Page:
Posted on: June 5th, 2018 8:51 am
Based in New Jersey, My Chemical Romance is an alternative pop/rock and punk-pop band that has been compared to Thursday and, to a lesser degree, Cursive. Their name was inspired by author Irvine Welsh (of Trainspotting fame), and while many of their songs are loud, fast, hyper, and aggressive, My Chemical Romance’s work also tends to be melodic and pop-minded.
My Chemical Romance got started in the early 2000s, when lead singer Gerard Way and drummer Matt Pelissier decided to try writing some songs together. The first tune that Way and Pelissier — who had been friends since high school — came up with was called “Skylines and Turnstiles” (a post-9/11 song written after Way witnessed the Twin Towers fall while working at his animation job in New York City). Way and Pelissier both felt good about the song, and Way asked guitarist Ray Toro if he would be interested in working with them. My Chemical Romance’s five-man lineup was complete when Way, Pelissier, and Toro joined forces with bassist Mikey Way (Gerard’s little brother) and guitarist Frank Iero. With that lineup in place, the band started playing all around the Northeast Corridor and made plans to begin working on their first album.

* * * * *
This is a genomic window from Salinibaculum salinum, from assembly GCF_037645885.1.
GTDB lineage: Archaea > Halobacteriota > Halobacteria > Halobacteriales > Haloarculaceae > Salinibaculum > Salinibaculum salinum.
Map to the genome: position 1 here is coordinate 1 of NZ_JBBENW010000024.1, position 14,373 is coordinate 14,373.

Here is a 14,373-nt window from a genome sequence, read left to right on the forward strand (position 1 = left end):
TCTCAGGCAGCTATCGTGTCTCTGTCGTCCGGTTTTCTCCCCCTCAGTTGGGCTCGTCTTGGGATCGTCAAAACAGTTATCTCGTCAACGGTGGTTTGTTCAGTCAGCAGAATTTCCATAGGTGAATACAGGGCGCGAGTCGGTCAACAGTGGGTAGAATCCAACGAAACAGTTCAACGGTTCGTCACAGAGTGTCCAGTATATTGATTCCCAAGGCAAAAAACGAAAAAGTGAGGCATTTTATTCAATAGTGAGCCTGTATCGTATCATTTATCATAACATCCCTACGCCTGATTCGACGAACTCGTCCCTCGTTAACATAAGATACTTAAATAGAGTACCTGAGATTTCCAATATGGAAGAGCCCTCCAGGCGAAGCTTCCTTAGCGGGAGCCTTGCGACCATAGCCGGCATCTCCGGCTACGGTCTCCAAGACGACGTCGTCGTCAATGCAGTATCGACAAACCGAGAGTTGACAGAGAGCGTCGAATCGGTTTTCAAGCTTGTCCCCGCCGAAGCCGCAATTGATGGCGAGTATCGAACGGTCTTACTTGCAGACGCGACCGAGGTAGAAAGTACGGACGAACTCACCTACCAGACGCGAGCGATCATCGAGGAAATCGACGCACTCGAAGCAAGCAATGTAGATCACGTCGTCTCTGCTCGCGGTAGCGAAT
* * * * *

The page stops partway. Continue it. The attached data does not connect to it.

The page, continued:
Amid their growing popularity, Pelissier departed from the band in mid-2004, and he was soon replaced on drums by Bob Bryar; they’d previously met while touring with the Used, as Bryar was doing sound for the Utah act. Relentless touring continued to increase their fanatical fan following; the band headlined dates with Alkaline Trio, scored an opening slot for Green Day, and shared bills with Story of the Year, Taking Back Sunday, and the Used, among many others. As My Chemical Romance prepared to enter the studio for their third album, they issued Life on the Murder Scene in March 2006. The CD and double-DVD package extensively documented practically everything MCR, including demos, music videos, live footage, interviews, and more; it sufficiently tied fans over until My Chemical Romance (now boasting a sober and bleach-haired Gerard Way) issued the darkly conceptual and highly ambitious The Black Parade that October. Anticipation for the album could barely be contained at the release of its grandiose first single, “Welcome to the Black Parade,” whose elaborate accompanying video looked and sounded like the result of Tim Burton directing Queen. The record went platinum by early 2007.
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